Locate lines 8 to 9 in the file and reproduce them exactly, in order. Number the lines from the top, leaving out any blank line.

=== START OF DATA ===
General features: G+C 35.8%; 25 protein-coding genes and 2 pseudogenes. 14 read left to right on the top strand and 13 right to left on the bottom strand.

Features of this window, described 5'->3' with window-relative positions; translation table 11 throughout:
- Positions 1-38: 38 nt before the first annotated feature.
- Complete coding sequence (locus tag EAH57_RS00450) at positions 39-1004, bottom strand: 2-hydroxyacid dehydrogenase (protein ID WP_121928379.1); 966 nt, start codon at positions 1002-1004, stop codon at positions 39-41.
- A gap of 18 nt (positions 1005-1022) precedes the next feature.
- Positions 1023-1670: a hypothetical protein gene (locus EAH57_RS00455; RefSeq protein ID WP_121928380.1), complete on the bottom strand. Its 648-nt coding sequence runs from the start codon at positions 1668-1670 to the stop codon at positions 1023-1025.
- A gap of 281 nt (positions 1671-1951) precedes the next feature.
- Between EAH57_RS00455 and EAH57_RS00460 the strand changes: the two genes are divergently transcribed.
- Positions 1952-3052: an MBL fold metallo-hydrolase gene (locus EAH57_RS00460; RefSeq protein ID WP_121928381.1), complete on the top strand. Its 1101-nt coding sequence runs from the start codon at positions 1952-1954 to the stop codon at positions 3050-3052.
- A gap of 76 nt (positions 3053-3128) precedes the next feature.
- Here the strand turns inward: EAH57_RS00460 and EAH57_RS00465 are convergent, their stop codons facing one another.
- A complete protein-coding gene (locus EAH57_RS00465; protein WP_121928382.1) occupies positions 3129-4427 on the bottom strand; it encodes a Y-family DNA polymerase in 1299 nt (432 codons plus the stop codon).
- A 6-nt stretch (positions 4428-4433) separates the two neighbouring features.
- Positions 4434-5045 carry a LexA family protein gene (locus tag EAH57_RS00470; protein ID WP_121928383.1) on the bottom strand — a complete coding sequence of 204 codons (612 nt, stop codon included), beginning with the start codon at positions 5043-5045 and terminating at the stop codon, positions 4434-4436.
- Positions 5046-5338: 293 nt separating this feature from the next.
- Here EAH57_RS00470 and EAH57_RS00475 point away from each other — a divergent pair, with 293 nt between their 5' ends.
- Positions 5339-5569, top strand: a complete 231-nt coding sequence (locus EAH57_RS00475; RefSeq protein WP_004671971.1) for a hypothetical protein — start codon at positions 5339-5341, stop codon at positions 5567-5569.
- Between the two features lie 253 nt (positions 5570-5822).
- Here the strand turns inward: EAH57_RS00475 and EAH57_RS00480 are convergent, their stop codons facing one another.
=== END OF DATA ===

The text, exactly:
- Between EAH57_RS00455 and EAH57_RS00460 the strand changes: the two genes are divergently transcribed.
- Positions 1952-3052: an MBL fold metallo-hydrolase gene (locus EAH57_RS00460; RefSeq protein ID WP_121928381.1), complete on the top strand. Its 1101-nt coding sequence runs from the start codon at positions 1952-1954 to the stop codon at positions 3050-3052.